Columbus, Ga. – The CDC reported that childhood obesity affected 19.7% of people between the ages of 2 and 19 years old. That’s around 14.7 million children and adolescents. For parents and caregivers to stop that trend, health experts say it starts with healthy habits at home. Morgan Scheu is a pediatric and neo natal dietician, and believes that a good to incorporate those lessons is including children in every step of preparing and eating meals.

“Let them plan a physical activity. Let them help you shop, prepare the meals and just incorporate them and have it be a family affair,” said Scheu.

A big focus is to help kids create a healthy relationship with food. That means also not doing some of those traditional lessons at the dinner table.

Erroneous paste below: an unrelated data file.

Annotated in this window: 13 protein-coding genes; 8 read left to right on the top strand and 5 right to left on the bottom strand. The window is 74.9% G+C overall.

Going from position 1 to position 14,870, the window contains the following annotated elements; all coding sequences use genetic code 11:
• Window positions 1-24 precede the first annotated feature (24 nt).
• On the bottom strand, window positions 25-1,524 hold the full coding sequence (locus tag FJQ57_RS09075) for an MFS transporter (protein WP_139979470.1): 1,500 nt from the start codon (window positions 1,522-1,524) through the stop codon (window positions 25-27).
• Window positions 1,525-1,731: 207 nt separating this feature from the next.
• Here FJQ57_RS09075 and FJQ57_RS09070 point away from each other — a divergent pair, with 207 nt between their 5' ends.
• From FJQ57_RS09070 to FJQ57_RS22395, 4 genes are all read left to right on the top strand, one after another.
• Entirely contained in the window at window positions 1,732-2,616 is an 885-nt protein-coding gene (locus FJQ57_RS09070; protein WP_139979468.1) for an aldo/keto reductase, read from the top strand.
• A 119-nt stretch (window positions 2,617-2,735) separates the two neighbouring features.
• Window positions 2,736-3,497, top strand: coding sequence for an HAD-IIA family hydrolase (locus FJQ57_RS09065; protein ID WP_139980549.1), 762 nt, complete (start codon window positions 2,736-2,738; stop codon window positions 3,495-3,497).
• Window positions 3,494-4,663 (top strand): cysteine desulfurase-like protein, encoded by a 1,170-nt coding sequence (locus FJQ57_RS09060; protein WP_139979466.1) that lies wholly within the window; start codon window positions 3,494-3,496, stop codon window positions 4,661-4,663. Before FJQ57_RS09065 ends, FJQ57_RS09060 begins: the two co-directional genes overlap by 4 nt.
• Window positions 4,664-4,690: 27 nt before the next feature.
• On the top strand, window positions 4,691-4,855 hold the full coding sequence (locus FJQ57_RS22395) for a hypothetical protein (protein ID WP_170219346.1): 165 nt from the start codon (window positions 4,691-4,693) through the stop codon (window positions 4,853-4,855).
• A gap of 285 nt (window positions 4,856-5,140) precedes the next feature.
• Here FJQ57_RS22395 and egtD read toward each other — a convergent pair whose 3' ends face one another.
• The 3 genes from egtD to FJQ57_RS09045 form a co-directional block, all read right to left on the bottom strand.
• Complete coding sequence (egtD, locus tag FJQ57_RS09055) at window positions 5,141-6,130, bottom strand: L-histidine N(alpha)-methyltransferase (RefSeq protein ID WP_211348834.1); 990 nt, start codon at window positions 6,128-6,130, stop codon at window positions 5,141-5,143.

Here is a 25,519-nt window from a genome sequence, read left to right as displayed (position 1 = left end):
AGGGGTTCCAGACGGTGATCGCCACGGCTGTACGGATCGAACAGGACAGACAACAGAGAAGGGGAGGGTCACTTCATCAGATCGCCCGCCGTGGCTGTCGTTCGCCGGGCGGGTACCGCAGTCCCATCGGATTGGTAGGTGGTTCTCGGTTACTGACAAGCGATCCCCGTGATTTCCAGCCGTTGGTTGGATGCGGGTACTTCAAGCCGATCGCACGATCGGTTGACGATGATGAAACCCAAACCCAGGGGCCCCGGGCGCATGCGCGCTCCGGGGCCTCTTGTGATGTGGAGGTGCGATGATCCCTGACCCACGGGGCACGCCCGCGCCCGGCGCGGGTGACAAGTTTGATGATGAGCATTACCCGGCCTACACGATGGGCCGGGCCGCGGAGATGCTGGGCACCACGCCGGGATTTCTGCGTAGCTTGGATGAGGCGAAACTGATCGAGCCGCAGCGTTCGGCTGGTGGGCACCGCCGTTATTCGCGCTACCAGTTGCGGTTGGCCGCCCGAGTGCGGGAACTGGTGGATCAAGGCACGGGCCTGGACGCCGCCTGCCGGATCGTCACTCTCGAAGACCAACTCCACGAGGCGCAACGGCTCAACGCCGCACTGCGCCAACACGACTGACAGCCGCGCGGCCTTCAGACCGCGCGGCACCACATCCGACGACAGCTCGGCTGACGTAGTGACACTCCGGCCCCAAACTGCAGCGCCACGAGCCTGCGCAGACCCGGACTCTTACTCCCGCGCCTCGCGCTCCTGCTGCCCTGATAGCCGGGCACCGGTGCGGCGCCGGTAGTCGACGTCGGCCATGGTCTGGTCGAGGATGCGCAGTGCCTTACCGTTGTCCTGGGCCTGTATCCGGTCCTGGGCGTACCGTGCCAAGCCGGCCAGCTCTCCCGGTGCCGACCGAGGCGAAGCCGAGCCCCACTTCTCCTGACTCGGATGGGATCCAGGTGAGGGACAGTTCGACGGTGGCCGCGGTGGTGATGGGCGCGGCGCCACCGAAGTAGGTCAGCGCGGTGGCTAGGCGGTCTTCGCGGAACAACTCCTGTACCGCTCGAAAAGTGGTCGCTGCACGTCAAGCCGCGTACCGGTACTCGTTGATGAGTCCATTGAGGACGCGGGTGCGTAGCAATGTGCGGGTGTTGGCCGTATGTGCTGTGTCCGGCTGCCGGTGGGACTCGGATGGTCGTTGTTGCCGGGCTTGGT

“I know the old habits of not leaving the dinner table until we clear our plates. Or yelling at them to make sure they eat their fruits and vegetables we want to avoid that too. We want to make sure that we’re creating healthy environments when it comes to meal time for our kids. Because that’ only create a healthier relationship that they have with food later on when they’re an adult,” said Scheu.

There’s a concern that creating healthy meals can be too expensive, but there are ways to buy healthy ingredients without breaking the budget.

“Utilize your local SNAP, WIC, food pantries, farmer’s markets. Farmer’s market also provides SNAP benefits now,” said Scheu.

The experts also want parents to remember that they are the ultimate role models. To also teach that these healthy habits are more than about numbers on a scale.

“You as their parent they’re constantly watching you as a role model to see what are your healthy behaviors. What are your healthy habits. What are your exercise habits, and your that role model for your child. So the better you can create that and instill that in a young age. They’re going to take that and remember that those healthy habits are much more than just weight. They have long term health effects as well,” said Scheu.